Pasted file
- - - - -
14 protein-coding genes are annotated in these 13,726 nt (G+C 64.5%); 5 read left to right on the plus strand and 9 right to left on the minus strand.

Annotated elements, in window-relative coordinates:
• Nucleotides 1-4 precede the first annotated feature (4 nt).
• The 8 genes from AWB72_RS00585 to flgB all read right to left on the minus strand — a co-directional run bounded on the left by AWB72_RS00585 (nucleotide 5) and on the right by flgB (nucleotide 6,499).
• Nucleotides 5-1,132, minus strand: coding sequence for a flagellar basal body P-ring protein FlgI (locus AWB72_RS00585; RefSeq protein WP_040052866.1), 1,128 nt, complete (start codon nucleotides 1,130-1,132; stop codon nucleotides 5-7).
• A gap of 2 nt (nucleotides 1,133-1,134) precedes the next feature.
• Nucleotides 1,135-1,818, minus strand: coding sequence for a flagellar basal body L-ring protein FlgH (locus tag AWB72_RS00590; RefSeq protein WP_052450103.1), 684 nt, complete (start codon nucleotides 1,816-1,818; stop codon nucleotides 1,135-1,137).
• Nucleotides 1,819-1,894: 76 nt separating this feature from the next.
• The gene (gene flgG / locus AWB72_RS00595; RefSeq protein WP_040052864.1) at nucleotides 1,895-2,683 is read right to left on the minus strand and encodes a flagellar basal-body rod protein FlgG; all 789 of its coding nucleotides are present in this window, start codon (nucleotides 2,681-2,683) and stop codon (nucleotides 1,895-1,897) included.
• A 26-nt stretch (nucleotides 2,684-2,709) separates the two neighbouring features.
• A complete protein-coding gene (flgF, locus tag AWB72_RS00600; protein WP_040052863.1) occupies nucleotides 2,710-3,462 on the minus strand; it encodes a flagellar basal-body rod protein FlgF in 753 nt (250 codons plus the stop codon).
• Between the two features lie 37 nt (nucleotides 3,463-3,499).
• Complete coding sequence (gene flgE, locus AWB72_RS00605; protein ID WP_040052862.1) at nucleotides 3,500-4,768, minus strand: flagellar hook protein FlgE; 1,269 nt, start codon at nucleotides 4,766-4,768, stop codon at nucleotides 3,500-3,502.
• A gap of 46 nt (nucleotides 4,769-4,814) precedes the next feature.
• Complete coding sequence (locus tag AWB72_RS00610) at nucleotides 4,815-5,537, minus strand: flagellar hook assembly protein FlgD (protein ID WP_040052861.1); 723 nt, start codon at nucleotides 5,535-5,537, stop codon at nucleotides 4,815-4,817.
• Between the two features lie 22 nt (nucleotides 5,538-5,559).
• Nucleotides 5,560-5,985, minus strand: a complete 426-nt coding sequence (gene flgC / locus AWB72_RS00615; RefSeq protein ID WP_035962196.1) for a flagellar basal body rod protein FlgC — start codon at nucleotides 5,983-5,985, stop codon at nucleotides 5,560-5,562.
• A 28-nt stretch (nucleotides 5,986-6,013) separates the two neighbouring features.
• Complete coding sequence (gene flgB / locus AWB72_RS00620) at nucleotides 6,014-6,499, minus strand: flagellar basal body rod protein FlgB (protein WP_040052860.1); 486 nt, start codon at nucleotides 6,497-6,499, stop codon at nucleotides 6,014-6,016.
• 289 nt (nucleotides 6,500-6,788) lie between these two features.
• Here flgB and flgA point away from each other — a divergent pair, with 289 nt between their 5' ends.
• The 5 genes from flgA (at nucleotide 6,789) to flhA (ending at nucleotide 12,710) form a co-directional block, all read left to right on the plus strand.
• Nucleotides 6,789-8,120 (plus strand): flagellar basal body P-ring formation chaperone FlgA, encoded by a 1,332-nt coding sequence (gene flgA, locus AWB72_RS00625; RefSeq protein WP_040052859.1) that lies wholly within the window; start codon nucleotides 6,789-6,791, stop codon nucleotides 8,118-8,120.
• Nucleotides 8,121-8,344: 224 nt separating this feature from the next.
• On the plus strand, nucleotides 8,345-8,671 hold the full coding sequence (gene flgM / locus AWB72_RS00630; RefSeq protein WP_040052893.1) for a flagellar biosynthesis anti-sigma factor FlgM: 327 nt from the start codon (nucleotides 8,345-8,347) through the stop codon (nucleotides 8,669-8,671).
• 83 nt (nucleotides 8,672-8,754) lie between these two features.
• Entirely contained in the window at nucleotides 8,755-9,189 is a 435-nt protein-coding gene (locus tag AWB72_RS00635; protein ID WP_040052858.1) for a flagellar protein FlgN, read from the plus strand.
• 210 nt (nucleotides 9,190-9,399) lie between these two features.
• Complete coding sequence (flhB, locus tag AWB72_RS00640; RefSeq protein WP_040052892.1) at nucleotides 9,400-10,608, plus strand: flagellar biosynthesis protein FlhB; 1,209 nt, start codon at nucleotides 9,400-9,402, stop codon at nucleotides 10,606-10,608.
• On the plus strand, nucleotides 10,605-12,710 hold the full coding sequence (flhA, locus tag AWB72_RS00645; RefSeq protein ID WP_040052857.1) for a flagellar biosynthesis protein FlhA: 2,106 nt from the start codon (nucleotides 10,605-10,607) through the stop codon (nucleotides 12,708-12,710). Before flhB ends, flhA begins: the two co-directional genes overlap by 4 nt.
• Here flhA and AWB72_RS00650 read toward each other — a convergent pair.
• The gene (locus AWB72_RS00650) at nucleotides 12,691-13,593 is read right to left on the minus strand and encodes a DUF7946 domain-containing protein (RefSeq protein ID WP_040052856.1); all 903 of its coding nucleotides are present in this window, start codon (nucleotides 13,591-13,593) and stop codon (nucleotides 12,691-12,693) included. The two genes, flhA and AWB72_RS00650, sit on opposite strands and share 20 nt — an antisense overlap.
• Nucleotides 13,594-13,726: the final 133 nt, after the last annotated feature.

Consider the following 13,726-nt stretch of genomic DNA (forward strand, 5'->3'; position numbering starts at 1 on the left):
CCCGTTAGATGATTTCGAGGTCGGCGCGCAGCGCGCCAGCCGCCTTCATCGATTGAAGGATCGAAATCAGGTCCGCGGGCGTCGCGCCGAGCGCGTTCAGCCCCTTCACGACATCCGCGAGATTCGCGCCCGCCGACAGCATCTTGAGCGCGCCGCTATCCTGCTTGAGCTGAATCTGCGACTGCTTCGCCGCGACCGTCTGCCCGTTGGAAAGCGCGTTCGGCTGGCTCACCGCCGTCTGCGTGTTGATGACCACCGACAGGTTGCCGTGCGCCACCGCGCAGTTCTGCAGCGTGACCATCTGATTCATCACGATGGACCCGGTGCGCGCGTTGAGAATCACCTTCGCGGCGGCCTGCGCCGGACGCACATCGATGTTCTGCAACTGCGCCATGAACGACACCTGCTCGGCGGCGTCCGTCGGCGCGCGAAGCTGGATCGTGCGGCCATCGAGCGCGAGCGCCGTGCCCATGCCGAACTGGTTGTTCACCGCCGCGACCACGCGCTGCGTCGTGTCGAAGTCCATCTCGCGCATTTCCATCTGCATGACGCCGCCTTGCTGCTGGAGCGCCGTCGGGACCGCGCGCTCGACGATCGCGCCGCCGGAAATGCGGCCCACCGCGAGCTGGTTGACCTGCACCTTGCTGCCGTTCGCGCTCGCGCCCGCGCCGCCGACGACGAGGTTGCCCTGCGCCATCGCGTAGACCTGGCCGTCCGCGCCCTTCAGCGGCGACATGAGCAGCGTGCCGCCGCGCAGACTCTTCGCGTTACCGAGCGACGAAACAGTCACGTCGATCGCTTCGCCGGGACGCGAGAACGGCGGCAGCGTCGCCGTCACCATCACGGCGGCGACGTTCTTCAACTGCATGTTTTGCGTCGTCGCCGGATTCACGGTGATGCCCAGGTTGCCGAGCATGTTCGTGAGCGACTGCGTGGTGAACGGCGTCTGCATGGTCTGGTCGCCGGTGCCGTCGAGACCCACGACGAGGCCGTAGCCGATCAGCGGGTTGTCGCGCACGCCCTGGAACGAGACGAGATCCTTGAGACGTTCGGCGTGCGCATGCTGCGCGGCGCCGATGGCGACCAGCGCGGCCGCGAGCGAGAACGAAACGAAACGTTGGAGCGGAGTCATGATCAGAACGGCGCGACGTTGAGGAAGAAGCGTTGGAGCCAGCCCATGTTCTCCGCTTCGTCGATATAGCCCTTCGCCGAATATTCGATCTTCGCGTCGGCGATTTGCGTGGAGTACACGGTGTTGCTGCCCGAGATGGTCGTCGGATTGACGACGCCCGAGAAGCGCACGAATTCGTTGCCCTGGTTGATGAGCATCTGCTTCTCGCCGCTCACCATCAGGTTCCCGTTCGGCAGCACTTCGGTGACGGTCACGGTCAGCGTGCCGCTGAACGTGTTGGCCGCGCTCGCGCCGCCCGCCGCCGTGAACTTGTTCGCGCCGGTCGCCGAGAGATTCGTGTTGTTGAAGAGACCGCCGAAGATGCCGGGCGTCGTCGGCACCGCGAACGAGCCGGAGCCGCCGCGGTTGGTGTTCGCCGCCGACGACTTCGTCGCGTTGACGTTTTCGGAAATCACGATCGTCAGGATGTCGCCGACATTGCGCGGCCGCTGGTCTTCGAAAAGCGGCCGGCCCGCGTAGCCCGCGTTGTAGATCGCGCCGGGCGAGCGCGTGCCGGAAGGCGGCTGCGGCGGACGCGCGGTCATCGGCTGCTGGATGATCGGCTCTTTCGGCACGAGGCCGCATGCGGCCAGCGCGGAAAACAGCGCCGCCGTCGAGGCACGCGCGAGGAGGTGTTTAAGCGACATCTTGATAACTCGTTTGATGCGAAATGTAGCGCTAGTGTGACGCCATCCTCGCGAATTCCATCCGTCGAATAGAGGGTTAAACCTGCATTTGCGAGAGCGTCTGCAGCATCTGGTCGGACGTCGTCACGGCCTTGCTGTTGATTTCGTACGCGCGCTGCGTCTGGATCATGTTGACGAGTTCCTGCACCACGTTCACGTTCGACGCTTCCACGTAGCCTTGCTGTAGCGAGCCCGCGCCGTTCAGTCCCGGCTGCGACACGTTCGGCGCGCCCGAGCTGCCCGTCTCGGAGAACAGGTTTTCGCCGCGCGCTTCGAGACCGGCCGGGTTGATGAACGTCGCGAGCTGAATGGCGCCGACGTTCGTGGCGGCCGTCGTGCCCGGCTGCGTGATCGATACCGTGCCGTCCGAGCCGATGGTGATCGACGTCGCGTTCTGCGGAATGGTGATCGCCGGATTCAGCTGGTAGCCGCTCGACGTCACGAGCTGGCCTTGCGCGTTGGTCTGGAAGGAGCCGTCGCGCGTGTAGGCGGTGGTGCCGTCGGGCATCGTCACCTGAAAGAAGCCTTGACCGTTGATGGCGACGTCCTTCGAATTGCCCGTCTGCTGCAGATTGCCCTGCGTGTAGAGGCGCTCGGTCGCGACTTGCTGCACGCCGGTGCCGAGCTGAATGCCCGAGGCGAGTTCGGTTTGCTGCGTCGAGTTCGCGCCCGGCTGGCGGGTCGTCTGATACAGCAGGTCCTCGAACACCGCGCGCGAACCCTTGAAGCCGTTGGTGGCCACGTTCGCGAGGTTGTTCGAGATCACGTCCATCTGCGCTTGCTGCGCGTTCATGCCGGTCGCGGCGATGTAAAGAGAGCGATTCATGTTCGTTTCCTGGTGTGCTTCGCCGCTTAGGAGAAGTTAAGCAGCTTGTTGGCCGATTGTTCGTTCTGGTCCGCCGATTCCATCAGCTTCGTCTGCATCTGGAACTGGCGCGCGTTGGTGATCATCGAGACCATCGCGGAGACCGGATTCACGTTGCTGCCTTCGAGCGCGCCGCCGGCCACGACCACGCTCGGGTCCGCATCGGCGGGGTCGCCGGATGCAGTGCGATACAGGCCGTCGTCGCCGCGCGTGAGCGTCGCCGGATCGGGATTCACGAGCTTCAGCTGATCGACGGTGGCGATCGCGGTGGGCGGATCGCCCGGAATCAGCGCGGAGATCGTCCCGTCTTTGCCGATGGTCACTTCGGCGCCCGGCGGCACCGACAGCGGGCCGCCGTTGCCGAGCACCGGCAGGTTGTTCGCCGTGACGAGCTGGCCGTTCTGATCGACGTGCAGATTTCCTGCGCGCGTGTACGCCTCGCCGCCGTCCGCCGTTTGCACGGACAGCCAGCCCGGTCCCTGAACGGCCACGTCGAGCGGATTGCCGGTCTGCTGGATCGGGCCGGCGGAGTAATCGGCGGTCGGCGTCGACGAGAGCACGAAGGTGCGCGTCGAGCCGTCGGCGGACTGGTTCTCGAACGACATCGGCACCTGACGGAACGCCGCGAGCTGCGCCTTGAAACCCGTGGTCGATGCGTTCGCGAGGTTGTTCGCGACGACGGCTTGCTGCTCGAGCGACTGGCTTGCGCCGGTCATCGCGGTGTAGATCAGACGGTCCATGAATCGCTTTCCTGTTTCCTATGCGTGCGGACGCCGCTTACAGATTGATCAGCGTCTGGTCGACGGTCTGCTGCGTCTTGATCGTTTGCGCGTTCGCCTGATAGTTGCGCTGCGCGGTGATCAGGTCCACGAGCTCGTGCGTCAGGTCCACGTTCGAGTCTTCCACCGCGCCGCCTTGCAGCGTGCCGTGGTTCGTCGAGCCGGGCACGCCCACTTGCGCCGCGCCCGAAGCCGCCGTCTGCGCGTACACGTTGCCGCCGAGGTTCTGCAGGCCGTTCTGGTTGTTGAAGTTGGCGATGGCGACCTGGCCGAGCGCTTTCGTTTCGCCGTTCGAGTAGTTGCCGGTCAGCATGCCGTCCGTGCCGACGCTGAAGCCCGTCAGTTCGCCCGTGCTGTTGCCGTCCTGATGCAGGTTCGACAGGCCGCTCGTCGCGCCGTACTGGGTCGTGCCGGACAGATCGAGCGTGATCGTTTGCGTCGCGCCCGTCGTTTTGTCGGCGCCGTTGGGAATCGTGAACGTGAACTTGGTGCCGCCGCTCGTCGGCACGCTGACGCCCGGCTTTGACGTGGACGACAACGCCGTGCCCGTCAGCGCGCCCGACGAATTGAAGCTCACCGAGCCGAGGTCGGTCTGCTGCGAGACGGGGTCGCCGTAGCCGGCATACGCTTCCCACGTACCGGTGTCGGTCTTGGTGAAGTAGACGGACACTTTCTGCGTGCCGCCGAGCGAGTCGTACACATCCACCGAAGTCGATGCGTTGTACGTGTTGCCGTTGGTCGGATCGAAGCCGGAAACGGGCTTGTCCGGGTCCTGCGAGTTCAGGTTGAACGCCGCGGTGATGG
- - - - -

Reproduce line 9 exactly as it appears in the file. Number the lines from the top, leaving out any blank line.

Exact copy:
• The gene (gene flgG / locus AWB72_RS00595; RefSeq protein WP_040052864.1) at nucleotides 1,895-2,683 is read right to left on the minus strand and encodes a flagellar basal-body rod protein FlgG; all 789 of its coding nucleotides are present in this window, start codon (nucleotides 2,681-2,683) and stop codon (nucleotides 1,895-1,897) included.